World Birth Defects Day Raises Global Awareness of Birth Defects

Posted on by Pamela Costa, MS, CDC Division of Congenital and Developmental Disorders

dr-listening-heart-baby-Every year, an estimated 3%–6% of infants worldwide are born with a serious birth defect. Birth defects can affect an infant regardless of birthplace, race, or ethnicity. In some countries, birth defects remain one of the leading causes of death for infants and young children. Those who survive and live with these conditions are at an increased risk for lifelong disabilities.

On March 3, 2015, 34 countries on five continents joined together to support the inaugural World Birth Defects Day. With the goal to raise global awareness about the prevalence and severity of birth defects worldwide, participants reached nearly 3.4 million people via social media platforms by engaging in a Thunderclap and Buzz Day, using the hashtag #WorldBDDay.

This year, a partner group has reconvened, inviting other organizations to join, to continue to bring attention to this global public health issue. The goals for World Birth Defects Day 2016 (March 3, 2016) are to raise awareness about birth defects, reduce stigma, and increase opportunities for prevention by promoting 1) an increase in the number of and improvement to existing birth defects surveillance programs globally; 2) better access to care; and 3) additional research to identify causes, particularly modifiable causes of birth defects.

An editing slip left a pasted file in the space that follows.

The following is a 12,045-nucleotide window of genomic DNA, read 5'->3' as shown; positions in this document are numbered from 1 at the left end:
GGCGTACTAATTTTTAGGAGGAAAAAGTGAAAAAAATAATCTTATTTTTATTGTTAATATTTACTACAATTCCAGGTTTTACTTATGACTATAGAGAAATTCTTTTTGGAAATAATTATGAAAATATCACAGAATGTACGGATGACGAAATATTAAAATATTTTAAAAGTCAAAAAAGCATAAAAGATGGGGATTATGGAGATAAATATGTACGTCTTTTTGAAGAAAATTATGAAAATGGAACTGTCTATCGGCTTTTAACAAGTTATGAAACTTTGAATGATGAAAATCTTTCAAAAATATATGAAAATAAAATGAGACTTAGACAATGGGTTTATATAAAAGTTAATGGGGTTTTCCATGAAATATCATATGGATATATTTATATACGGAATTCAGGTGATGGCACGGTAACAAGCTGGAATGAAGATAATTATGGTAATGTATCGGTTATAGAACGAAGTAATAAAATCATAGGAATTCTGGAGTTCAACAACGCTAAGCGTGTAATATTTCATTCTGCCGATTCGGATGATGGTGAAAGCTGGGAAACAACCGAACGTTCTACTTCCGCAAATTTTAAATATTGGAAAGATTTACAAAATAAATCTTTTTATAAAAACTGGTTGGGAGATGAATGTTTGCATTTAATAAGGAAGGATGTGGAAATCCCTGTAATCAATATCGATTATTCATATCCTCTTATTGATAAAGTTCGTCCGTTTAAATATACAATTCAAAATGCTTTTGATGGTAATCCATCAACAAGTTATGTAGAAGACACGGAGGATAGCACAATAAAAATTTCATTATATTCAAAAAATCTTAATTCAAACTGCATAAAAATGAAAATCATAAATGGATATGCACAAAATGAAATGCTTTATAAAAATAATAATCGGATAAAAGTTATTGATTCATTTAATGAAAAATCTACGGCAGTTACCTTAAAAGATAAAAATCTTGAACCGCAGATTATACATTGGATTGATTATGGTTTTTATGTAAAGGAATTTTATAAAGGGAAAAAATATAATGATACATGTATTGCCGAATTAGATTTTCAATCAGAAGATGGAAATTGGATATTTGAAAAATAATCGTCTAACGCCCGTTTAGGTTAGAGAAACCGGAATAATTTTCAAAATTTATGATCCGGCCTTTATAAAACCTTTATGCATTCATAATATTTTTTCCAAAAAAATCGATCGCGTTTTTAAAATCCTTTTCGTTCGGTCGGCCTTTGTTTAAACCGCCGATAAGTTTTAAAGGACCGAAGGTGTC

The partner group invites organizations around the world to participate in World Birth Defects Day 2016 by sharing stories and information about birth defects using the hashtag #WorldBDDay. For more information on how to contribute to these efforts, including instructions for participating in this year’s Thunderclap and Buzz Day, click here.

Posted on by Pamela Costa, MS, CDC Division of Congenital and Developmental DisordersTags ,
Page last reviewed: May 11, 2021
Page last updated: May 11, 2021
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